How family and place play out across generations in ‘Pachinko’

Turning Min Jin Lee’s expansive historical novel “Pachinko” into an eight-hour Apple TV+ series was a daunting proposition. Lead creatives Soo Hugh, Justin Chon, and Kogonada could only do so by making it their own.

The saga of a Korean family – oppressed by Imperial Japanese occupation in the early 20th century, dismembered when the tale’s matriarch Sunja moved to Osaka in the 1930s, and reassessed when her grandson educated in the United States , Solomon, returns to Japan in 1989 – was restructured by showrunner Hugh as a more personal reflection of his own Korean American experience.

“‘Pachinko’ reminds me of my parents and grandparents,” Hugh (“The Terror”) told The Envelope. “Growing up, I had so little of that kind of connection to what I read. It was like I suddenly saw my soul come to life.

“But it took me a while to figure out how to do it,” she says of the book adaptation. “You can tell the story in a linear way like the novel does, and it would have been a great show. But I would have missed saying something about my life, about intergenerational dialogue. When I understood that, I felt like we were doing something that was in the moment.

The series moves through time and space in an emotionally thoughtful way. Although its cast is extensive, the series focuses on the journeys of several key characters. Newcomer Minha Kim plays young heroine Sunja and South Korea’s national treasure and Oscar-winning “Minari” Yuh-Jung Youn plays her in her 70s; Korean American Jin Ha is Solomon; and Hallyu superstar Lee Minho is Hansu, a Japanese-born Korean who has a profound effect on Sunja’s life.

Chon (“Gook”, “Blue Bayou”), like Kogonada, a famous Korean American independent filmmaker, also liked Lee’s book but considered it too heavy for a television adaptation. When he read Hugh’s pilot script, however, the Orange County-raised actor-director knew she had cracked the code.

“The biggest problem is that they didn’t make it linear,” Chon says. “They had different timelines, so you’re traveling parallel from the 1980s to the early 1900s. It lets us know and see that whatever teenager Sunja does is going to carry over into the present of the show. That really helped, and also reinforced Solomon’s role in the series. Sunja’s grandson represents how the choices you make will have consequences or benefits for future generations. The call and response to this are convincing.

The same goes for how Chon and Kogonada put together the show. The production spent four months in various locations in South Korea, some of which doubled for 1920s Yokohama and 1980s Tokyo (filming plans in Japan were curtailed by COVID). Then another four months in Vancouver, mainly for the interiors. With their two units filming simultaneously, sharing casts and sets, and blocking out scenes from filming different episodes most of the time, the writers still managed to bring their distinctive styles and obsessions to the screen. Kogonada directed episodes 1-3 and 7, Chon 4-6 and 8.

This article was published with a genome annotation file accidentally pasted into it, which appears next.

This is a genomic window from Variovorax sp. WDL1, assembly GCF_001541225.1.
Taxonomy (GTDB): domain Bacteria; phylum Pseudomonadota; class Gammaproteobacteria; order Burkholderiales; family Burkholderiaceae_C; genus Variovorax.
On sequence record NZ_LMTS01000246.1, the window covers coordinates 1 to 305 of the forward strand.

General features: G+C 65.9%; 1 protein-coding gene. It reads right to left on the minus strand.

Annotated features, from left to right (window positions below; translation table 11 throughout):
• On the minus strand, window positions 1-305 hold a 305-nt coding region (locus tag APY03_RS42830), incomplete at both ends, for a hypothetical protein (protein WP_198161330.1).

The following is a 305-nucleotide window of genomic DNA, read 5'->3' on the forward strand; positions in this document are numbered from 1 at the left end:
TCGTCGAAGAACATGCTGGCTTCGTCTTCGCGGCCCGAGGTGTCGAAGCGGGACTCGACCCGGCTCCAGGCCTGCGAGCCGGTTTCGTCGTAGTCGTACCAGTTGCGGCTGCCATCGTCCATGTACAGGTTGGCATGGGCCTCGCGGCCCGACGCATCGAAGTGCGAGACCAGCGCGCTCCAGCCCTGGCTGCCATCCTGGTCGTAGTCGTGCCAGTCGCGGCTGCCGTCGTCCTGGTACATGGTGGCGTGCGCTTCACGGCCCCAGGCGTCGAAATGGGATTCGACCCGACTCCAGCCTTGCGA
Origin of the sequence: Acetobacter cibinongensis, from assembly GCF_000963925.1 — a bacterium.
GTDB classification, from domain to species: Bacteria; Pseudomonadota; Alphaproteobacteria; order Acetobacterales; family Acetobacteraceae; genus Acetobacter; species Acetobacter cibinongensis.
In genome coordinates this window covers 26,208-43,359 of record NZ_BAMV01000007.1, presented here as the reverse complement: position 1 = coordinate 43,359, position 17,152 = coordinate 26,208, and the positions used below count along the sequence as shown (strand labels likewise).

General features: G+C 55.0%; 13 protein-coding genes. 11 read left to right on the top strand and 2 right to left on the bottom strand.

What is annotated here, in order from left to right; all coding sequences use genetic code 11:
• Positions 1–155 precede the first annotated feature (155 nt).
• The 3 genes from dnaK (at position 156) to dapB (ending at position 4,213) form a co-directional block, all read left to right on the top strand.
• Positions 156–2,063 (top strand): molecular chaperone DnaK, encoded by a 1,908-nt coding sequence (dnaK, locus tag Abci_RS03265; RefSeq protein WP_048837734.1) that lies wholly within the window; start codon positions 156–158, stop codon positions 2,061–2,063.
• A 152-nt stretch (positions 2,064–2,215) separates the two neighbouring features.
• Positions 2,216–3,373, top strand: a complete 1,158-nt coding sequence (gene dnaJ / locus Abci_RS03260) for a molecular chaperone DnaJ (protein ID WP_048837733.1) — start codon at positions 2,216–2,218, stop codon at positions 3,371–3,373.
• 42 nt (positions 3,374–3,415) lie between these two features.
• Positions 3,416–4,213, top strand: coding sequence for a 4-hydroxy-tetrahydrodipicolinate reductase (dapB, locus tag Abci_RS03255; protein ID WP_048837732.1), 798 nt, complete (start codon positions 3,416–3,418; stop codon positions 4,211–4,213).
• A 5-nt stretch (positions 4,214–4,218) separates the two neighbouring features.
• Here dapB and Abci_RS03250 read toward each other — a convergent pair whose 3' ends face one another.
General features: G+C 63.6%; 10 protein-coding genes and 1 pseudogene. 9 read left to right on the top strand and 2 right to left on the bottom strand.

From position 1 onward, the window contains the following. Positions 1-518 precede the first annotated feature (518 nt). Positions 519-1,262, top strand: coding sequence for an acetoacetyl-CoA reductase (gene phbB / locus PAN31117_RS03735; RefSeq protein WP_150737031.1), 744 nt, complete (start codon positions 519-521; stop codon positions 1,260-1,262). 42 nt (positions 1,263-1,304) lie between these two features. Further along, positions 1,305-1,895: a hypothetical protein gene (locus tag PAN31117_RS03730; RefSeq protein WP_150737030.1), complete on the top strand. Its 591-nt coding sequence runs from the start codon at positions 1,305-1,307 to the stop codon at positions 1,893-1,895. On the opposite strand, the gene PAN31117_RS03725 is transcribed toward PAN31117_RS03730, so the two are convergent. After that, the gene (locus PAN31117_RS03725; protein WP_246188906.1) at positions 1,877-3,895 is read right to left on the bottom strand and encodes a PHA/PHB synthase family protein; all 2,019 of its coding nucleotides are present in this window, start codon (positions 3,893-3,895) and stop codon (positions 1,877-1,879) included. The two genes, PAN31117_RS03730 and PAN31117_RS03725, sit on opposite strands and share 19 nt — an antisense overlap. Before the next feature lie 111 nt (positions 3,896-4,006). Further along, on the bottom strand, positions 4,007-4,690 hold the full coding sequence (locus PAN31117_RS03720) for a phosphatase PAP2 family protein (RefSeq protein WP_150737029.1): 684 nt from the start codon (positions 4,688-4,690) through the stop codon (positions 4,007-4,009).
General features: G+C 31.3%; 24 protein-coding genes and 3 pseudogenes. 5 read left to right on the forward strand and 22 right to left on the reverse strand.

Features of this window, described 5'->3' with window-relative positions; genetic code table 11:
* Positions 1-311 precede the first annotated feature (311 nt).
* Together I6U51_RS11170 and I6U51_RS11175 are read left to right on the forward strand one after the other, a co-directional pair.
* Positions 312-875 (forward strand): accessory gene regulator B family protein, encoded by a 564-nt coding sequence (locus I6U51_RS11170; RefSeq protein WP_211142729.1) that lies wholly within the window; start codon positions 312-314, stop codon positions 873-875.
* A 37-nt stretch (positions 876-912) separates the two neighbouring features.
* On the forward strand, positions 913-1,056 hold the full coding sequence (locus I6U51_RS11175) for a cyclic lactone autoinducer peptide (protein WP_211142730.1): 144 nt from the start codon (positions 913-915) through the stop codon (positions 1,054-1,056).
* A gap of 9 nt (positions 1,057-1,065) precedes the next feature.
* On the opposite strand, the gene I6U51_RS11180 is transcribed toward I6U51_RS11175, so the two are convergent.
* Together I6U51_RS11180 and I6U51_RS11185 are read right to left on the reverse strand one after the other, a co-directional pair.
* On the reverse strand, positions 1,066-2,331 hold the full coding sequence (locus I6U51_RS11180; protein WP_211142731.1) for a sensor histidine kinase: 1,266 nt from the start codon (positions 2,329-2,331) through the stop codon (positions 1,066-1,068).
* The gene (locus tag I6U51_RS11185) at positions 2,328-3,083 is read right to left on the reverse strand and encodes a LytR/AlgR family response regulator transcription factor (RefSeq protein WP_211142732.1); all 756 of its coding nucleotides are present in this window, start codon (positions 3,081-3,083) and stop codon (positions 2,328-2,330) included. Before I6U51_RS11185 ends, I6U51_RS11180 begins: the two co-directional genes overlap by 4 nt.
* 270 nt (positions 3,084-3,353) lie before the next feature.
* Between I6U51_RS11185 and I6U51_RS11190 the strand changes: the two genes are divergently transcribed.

“The first three episodes really need to establish a sense of place because so much of this series is about moving,” says Kogonada, whose “Columbus” films explored Indiana’s unique city architecture and ” After Yang” examined what makes a home. “You have to feel where Sunja is from and where she belongs, no matter how hard it was. When you get to Episode 4, where she finds herself in a new world, things get more dramatic. Justin’s movies have always been about moving, they really excel in the emotion of that.

Chon agrees.

“Kogonada is very disciplined, his frameworks are very defined and thoughtful and give you space to reflect and do some introspection,” observes Chon. “I just like to blow people up. I’m a bit more bombastic, I like a lot of movement. I like things to feel high impact, high energy. And I really like being in the spirit characters, lots of close-ups and stuff.

Kogonada pays homage to a hero, director Kenji Mizoguchi, with long tracking shots and a sensitivity to female endurance throughout – and in Episode 7’s recreation of the 1923 Great Kanto Earthquake, applies what he calls the Japanese master’s “haunted camera,” the majestic, almost funereal tracking shots used in ghost stories like “Ugetsu.” Amid the physical and cultural chaos, Chon repeatedly locates touching family interactions in spaces like the cramped bedroom of a newly married migrant couple or the hospital ward of an AIDS victim.

“They’re just phenomenal filmmakers,” says Hugh. “The ambition was that if you take a picture of ‘Pachinko,’ it won’t be like any other show. We want to make it look like only we could have done it at that time and place. Justin and Kogonada really embraced that thought, and they also have a personal connection to the story, which is very important.

“Much of the credit goes to Soo and the producers for casting Justin and me,” Kogonada says. “We’re both true independent filmmakers, and there are plenty of seasoned TV directors out there who would have the experience for a project like this. But I think they were looking for distinct voices and looking to do something that didn’t feel like television.

Endowed with resources far beyond what they had ever had in their films, the directors valued one thing above all else.

“To be honest, I really didn’t get any notes during the whole shoot,” Chon says, still awestruck. “They just let me do my thing.”

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